Ahmed Ihab Gamaleddin, the permanent representative of Egypt to the UN Office at Geneva. File photo
The draft resolution is set to be discussed during the 12th ministerial conference (MC12) of the WTO that will be convened at the organisation’s headquarters in Geneva 12-15 June, the Egyptian Ministry of Foreign Affairs said in a statement.
Ahmed Ihab Gamaleddin, the permanent representative of Egypt to the UN Office at Geneva, said Egypt submitted the resolution on behalf of the Arab and African groups and the LDCs after intensive consultations with member states.
The draft resolution is part of the Egyptian government’s efforts to deal with the global economic crisis and its impact on food security in developing countries, in general, and Egypt, in particular, the statement read.
Such efforts aim at securing practical solutions for farmers and food producers and boosting the production of grain in these countries during the crisis in accordance with the relevant rules of the WTO, Gamal Eddin added.
The draft resolution calls for spreading awareness about the severe harms caused to developing countries’ economies by the record rise in food and energy prices, Gamaleddin said.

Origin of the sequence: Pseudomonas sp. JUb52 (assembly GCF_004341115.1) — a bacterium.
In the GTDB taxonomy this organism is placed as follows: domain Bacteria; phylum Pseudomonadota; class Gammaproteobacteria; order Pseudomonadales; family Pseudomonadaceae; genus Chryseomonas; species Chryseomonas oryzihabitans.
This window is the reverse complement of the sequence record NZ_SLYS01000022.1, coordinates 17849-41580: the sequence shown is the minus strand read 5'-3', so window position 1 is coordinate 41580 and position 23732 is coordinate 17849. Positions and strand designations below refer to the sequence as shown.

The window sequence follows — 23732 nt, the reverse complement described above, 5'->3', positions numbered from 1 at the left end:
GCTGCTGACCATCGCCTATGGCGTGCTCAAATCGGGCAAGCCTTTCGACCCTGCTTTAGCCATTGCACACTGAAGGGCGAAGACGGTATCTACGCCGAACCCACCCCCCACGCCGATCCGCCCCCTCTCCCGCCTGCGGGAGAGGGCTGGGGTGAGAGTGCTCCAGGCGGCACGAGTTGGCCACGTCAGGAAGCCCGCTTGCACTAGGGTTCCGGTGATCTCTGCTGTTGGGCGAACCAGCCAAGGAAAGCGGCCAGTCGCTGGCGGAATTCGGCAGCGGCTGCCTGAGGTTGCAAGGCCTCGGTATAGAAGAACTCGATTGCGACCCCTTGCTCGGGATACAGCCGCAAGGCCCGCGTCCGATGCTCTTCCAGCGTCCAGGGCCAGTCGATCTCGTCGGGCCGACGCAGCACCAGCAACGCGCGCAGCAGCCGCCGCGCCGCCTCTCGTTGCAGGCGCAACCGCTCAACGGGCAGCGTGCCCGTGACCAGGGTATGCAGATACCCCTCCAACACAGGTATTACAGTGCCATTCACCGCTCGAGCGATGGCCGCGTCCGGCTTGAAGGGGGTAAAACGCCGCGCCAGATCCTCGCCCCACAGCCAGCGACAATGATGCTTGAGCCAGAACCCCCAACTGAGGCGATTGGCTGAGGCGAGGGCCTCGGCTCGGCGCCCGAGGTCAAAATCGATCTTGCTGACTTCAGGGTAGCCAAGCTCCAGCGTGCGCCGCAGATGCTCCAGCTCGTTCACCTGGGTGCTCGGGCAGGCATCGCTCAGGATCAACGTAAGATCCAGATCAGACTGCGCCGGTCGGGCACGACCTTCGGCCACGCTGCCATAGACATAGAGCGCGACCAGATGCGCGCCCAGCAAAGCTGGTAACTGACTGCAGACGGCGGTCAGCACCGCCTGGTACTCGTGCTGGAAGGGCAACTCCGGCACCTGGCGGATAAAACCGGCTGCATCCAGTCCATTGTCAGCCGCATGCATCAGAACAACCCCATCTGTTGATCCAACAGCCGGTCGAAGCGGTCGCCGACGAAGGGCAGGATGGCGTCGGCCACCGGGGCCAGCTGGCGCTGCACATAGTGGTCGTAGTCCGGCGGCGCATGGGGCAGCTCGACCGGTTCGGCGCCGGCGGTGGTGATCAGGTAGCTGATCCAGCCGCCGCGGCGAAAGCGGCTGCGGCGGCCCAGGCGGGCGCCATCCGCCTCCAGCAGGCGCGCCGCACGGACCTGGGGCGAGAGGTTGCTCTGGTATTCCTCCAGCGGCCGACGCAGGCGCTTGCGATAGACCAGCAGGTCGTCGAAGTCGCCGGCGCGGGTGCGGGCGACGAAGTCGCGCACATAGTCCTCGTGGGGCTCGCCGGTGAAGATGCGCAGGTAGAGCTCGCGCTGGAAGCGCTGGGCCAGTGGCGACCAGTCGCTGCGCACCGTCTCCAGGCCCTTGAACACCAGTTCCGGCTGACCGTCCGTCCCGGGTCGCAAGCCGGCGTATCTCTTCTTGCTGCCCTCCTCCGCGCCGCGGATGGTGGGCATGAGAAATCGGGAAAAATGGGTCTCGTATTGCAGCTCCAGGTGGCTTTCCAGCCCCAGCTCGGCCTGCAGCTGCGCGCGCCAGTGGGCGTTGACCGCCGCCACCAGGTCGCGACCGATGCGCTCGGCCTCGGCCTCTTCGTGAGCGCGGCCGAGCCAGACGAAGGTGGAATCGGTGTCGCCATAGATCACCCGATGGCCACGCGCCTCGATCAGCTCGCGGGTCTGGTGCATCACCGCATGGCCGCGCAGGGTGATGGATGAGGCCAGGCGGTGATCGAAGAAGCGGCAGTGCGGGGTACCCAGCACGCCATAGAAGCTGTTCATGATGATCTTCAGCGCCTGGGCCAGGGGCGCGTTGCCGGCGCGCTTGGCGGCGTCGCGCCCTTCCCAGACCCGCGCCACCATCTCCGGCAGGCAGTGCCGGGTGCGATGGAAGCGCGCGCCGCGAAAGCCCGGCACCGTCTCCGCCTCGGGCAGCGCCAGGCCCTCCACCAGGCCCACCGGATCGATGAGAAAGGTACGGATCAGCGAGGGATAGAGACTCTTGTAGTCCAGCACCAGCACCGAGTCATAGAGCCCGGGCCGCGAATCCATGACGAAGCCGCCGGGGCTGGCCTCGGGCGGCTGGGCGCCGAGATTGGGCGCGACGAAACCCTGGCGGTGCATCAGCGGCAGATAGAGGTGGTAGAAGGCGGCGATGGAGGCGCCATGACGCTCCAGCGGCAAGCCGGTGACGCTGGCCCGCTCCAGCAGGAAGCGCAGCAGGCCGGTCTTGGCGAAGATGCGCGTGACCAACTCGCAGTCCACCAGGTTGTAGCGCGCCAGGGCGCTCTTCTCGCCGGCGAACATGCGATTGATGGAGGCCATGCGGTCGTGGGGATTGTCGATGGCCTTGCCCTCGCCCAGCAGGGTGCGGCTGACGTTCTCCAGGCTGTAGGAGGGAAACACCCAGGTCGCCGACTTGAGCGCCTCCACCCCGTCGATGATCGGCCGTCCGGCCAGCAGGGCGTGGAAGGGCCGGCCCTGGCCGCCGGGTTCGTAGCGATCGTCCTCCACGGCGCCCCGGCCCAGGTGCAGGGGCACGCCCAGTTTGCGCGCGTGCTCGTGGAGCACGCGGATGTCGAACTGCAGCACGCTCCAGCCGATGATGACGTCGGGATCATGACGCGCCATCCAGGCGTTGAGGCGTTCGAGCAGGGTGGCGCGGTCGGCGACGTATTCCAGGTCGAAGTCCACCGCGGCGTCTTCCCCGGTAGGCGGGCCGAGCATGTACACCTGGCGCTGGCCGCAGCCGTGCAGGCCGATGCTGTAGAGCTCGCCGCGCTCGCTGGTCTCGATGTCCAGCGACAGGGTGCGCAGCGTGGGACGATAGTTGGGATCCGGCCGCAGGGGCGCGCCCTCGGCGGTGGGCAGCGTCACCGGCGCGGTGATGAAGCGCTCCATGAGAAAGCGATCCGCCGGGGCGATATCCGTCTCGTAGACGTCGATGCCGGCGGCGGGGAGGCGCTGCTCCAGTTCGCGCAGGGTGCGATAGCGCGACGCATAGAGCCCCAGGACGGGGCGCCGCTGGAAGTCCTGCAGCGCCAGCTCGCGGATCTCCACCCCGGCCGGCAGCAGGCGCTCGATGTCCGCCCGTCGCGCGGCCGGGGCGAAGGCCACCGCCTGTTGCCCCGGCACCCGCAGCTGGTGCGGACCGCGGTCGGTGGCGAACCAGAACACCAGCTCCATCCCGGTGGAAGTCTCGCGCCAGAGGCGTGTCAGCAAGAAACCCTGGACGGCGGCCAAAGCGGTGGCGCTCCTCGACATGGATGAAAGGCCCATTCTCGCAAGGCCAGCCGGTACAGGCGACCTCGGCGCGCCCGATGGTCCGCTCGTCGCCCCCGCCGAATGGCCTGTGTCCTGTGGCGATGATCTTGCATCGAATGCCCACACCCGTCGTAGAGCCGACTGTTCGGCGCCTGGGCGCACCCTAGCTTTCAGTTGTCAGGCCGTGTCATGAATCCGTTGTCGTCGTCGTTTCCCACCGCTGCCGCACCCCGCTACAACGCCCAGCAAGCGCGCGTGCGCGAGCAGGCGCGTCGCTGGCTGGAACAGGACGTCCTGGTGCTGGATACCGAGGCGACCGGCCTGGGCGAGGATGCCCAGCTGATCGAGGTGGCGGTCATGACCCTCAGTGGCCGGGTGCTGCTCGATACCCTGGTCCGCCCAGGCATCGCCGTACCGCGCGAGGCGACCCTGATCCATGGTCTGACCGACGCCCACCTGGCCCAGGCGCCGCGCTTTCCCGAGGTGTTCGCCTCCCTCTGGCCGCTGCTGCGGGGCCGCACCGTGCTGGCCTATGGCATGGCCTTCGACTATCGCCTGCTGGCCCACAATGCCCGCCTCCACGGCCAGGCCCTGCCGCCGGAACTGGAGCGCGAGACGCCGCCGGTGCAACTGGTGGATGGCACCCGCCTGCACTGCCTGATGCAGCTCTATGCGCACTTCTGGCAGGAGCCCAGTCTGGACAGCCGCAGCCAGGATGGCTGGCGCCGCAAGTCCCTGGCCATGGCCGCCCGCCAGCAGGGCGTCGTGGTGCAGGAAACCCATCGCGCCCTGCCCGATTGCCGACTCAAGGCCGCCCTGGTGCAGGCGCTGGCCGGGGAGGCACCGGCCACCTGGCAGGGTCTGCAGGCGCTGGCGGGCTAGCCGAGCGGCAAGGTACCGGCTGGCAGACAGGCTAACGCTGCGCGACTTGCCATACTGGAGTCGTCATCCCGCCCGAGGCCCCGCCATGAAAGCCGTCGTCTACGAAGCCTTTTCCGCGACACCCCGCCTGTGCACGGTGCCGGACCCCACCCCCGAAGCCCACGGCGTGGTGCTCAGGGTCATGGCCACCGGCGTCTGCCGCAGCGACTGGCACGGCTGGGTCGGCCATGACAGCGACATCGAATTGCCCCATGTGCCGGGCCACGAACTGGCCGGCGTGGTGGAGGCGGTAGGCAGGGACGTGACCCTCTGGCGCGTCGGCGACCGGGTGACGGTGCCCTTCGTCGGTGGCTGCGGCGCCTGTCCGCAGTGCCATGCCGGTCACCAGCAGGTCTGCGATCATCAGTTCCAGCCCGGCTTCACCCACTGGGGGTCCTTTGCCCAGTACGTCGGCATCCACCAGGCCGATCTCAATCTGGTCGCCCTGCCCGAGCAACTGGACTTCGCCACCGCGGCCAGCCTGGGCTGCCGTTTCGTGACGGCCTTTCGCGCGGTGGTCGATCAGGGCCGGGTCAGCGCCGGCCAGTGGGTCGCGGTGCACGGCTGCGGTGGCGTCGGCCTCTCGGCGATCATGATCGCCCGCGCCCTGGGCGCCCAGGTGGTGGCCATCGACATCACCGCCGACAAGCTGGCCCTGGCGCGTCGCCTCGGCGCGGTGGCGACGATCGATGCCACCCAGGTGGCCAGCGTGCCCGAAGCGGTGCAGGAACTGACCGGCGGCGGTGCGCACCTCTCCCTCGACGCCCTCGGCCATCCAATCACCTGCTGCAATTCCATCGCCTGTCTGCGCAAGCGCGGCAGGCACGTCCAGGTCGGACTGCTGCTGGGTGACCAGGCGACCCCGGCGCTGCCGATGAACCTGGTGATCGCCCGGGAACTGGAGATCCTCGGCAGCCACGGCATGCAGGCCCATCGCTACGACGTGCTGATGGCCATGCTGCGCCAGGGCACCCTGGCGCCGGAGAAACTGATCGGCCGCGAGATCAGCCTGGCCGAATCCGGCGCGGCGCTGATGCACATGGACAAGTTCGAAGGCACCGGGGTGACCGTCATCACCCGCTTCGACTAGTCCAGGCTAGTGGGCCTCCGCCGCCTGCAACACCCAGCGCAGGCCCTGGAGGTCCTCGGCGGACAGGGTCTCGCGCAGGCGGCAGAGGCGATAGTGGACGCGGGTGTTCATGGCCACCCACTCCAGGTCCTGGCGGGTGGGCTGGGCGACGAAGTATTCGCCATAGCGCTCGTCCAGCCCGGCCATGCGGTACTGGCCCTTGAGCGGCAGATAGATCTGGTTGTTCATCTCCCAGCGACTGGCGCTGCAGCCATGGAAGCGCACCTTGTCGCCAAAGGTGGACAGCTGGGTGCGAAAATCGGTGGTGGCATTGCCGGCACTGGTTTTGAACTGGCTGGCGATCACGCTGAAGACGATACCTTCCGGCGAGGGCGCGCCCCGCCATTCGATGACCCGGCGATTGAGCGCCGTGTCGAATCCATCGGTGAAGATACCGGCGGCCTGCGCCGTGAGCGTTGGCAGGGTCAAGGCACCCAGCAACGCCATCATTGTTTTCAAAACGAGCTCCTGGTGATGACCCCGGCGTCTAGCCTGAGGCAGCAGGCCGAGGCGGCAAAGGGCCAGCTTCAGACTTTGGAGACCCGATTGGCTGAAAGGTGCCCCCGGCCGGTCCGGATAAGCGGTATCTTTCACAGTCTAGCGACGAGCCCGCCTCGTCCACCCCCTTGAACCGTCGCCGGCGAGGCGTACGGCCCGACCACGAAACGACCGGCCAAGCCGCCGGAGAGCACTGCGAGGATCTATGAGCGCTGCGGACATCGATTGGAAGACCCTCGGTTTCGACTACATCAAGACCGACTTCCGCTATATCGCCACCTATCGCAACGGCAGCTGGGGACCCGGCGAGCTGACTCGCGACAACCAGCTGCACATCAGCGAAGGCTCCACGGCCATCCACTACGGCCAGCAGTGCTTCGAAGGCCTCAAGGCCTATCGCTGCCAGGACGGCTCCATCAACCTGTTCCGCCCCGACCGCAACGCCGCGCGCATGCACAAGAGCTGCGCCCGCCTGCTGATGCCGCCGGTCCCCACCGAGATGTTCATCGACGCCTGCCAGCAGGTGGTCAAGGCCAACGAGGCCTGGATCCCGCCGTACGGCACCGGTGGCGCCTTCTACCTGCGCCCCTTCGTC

The current global food crisis is part of a greater crisis the world economy has been facing since the start of the COVID-19 pandemic, which has caused a decline in economic growth, high inflation rates, disruption of global supply chains and huge debts, Gamaleddin said.
This requires enhancing international solidarity through the relevant international organisations, chief among which is the WTO, Gamaleddin said.
This solidarity should grant the net food-importing developing countries and LDCs the required flexibility to deal with exceptional circumstances that impact their food security, he added.
Egypt’s draft resolution comes as developing countries, especially in Africa, have fallen victims to the effects of the Russia-Ukraine war, which has disrupted global food supplies and driven up prices, compounding the losses caused by the pandemic.
The disruption in wheat supplies has negatively impacted Egypt, which relies on Ukraine and Russia for 80 percent of its wheat needs.
To deal with this crisis, Egypt has embarked on a strategy to diversify sources for its wheat imports and provide significant monetary incentives to local farmers to increase wheat production.